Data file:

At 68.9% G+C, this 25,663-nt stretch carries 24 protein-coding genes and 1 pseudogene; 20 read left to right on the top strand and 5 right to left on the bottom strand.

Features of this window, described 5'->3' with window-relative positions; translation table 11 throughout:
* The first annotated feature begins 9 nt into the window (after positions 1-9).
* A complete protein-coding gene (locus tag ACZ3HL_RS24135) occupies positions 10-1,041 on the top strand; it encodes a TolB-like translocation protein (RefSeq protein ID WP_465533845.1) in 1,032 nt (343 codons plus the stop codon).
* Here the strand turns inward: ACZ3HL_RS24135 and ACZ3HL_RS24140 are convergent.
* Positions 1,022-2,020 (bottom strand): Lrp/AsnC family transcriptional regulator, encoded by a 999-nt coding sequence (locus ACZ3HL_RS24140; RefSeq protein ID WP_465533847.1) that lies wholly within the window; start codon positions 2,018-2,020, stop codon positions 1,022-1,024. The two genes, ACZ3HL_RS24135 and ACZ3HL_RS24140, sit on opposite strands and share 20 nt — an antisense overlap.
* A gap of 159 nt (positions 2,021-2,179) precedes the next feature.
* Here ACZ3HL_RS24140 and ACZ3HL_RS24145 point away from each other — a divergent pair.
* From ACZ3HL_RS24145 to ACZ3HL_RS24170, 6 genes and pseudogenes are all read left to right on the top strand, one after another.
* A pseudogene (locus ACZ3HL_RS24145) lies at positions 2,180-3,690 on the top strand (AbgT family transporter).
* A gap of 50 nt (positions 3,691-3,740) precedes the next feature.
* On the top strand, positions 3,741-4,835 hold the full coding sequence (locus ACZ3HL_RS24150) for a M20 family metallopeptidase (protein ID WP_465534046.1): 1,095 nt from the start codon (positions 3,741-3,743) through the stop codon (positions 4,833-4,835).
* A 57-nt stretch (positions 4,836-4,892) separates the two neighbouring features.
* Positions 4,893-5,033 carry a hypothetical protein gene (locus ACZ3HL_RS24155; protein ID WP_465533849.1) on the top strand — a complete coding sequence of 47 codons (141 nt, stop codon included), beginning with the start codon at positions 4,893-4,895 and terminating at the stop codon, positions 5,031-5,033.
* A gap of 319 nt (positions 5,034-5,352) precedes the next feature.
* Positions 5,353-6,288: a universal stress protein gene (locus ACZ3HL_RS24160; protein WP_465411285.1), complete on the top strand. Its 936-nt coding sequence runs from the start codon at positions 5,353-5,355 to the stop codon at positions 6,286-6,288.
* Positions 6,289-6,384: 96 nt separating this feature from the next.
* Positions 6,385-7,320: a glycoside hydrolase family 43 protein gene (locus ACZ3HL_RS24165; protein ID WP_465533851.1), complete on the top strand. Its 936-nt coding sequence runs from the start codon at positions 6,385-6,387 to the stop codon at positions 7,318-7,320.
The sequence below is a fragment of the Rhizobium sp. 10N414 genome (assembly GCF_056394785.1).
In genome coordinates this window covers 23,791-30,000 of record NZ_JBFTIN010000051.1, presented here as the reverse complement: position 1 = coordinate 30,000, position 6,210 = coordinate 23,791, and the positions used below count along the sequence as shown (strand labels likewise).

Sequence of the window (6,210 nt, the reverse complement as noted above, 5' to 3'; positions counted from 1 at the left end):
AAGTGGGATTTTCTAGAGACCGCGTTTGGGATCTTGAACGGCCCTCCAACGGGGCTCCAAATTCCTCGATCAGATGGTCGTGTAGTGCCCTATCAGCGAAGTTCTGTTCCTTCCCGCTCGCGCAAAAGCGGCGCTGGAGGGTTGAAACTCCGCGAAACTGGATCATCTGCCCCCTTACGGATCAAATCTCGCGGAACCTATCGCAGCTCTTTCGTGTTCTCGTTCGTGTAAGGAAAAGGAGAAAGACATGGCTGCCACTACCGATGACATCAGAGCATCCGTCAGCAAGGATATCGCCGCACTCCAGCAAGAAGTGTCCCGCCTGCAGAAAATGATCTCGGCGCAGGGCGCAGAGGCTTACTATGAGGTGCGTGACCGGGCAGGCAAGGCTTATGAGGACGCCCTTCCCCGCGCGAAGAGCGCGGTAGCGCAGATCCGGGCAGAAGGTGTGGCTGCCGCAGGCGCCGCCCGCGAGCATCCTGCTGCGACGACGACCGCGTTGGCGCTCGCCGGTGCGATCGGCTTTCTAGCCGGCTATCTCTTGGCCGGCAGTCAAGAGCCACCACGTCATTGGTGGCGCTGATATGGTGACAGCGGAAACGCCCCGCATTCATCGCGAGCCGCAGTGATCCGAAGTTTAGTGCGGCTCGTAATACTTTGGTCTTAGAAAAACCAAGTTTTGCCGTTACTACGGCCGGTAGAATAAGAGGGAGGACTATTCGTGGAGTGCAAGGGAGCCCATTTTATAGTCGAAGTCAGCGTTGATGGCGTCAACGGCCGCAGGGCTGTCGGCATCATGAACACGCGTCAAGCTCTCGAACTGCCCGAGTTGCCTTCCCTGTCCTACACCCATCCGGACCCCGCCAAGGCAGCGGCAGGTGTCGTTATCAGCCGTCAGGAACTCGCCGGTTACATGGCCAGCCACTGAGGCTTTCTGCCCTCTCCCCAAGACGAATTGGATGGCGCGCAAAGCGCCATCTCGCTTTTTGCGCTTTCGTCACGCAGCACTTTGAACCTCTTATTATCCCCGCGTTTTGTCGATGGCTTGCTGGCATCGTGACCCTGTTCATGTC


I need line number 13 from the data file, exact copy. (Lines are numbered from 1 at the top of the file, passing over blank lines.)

* A 57-nt stretch (positions 4,836-4,892) separates the two neighbouring features.